China Secures Historic First Gold in Esports At Asian Games In Hangzhou

In a momentous achievement for the world of esports, China clinched the inaugural gold medal in the discipline at the Asian Games held in Hangzhou.

China Secures Historic First Gold in Esports At Asian Games In Hangzhou

In a momentous achievement for the world of esports, China clinched the inaugural gold medal in the discipline at the Asian Games held in Hangzhou. The victory came in the fiercely contested smartphone multiplayer battle game “Arena of Valor,” eliciting jubilation from fans in the global epicenter of esports.

Esports, a domain where competitive video gaming takes center stage and participants can amass substantial prize earnings, marked its debut as a medal event in this edition of the Asian Games. The move underscores the gaming industry’s fervent bid for inclusion in the Olympic Games.

Competing for a total of seven gold medals across a diverse array of titles, teams and individuals alike are vying for supremacy in games ranging from online soccer to multiplayer battle arenas.

Inside the state-of-the-art Esports arena, organizers orchestrated an immersive experience akin to a futuristic dystopian gameshow, complete with dazzling lights, thunderous music, and live commentary. As the Chinese team was introduced, the several thousand fans in attendance, many brandishing multi-hued light sticks, erupted in support.

“China must win!” echoed the players in a huddle on stage, triggering another surge of enthusiasm from the spectators, setting the stage for the “Arena of Valor” final.

In the Asian Games iteration of “Arena of Valor,” a smartphone game developed by a subsidiary of Chinese tech giant Tencent, teams of five players strategically select “heroes” to navigate the virtual realm of the game. They collaborate with teammates to dismantle the opponent’s stronghold.

A vanquished base translates to a set secured, and two sets equate to victory in the best-of-three contest.

With fingers flying across their screens and millions of fans tuning in from home, players communicated via headsets as their in-game avatars clashed on oversized screens above the stage—an image that may seem unconventional to traditional sports enthusiasts.

Following a closely contested opening, China asserted dominance, ultimately clinching a 2-0 victory, sending fans into a frenzy.

Earlier, Thailand secured the Games’ first esports medal by triumphing over Vietnam to claim the bronze.

Post-medal ceremony, Chinese player Jiang Tao expressed, “I feel excited and happy. I feel we all performed really well.”

An exuberant and bespectacled Xu Bicheng chimed in, “I feel so happy and excited.”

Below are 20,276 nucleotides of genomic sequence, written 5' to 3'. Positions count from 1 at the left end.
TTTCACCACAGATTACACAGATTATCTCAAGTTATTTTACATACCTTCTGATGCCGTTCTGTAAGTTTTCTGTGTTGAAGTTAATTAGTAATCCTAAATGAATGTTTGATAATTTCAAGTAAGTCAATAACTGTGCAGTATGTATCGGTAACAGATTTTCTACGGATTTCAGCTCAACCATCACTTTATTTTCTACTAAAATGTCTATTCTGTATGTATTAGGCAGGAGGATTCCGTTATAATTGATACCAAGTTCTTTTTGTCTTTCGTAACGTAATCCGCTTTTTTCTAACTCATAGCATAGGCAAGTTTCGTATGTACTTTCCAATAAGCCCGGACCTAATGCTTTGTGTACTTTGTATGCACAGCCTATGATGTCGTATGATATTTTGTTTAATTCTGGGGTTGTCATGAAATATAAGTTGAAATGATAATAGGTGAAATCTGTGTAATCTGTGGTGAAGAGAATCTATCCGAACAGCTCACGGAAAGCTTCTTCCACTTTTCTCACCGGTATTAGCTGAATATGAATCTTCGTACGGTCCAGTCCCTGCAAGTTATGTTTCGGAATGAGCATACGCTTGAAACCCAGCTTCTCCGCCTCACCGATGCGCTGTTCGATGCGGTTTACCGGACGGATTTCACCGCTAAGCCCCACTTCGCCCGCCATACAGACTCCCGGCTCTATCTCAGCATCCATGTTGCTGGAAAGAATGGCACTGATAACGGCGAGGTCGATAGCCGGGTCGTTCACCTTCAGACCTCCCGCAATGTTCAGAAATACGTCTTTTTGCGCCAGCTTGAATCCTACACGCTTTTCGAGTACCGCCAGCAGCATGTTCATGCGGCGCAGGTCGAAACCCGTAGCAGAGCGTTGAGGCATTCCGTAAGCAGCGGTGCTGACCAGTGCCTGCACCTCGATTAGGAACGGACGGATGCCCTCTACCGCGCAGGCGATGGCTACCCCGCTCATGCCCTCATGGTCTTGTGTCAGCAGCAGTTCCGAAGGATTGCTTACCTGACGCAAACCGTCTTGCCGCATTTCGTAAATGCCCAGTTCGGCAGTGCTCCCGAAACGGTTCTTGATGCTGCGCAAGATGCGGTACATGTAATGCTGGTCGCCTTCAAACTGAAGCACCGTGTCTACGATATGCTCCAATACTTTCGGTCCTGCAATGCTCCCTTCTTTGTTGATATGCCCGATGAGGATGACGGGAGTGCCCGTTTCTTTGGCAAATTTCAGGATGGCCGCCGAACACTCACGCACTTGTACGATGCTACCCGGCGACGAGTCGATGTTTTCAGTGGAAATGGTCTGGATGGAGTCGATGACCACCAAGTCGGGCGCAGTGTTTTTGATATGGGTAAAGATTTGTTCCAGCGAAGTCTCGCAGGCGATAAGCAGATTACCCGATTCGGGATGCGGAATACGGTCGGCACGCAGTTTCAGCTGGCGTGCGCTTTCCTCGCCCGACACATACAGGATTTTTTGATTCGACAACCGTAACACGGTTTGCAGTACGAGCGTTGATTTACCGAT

While some social media users voiced reservations about including esports in the Games and affording it airtime on television, many embraced the development.

“I am so touched and very proud, especially when I see the e-sports project being recognized on such a stage,” said Yvonne Yu, a spectator who has engaged with the game for approximately seven years.

“I stopped working and watched CCTV’s e-sport broadcast, almost bursting into tears,” wrote one user on Weibo, referencing the state broadcaster’s coverage of the match. Though not live, the broadcast was historic, given recent governmental caution regarding gaming.

China’s cyberspace regulator announced last month that individuals under 18 should be limited to a maximum of two hours per day on their smartphones, leading to a drop in tech company stocks. Simultaneously, other government departments have extended support to esports.

For instance, the state-run China Media Group established a National E-sports Development Research Institute earlier this year, emphasizing esports’ potential contribution to the country’s “digital economy,” a vision championed by President Xi Jinping.

Furthermore, authorities in Hangzhou allocated 4.586 billion yuan ($627.50 million) for the construction of the esports venue, according to official records.

Serkan Toto, founder of consultancy Kantan Games, noted, “The position of the Chinese government on gaming is ambiguous. The government seems to be torn between regulating and restricting mobile and PC gaming on the one side and supporting events like esports tournaments on the other side.”

China boasts the world’s largest esports market, both in terms of revenue and fan base. In 2022, the market generated $445 million, accounting for 64.8% of the Asian esports market. China boasts 400 million esports enthusiasts, the highest number globally, as per data from leading Asian video game market analysts Niko Partners.

The next aspiration for esports is a more formidable one – securing Olympic recognition. Several players and managers on Tuesday advocated for this transition.

“Even skateboarding, breakdancing, rock climbing is in the Olympics, so why not esports?” questioned Wong Kang Woon, Team Manager of Malaysia’s esports team.

“Esports players are not just sitting on the chair. They even sweat. You can check on their heartbeat. There is sports science involved.”

“We cannot be putting esports into a negative mindset. We need to move into a positive way. Every sport, even football, starts from gaming, start from fun and then onto high performance sport. Esports in future will be towards that.”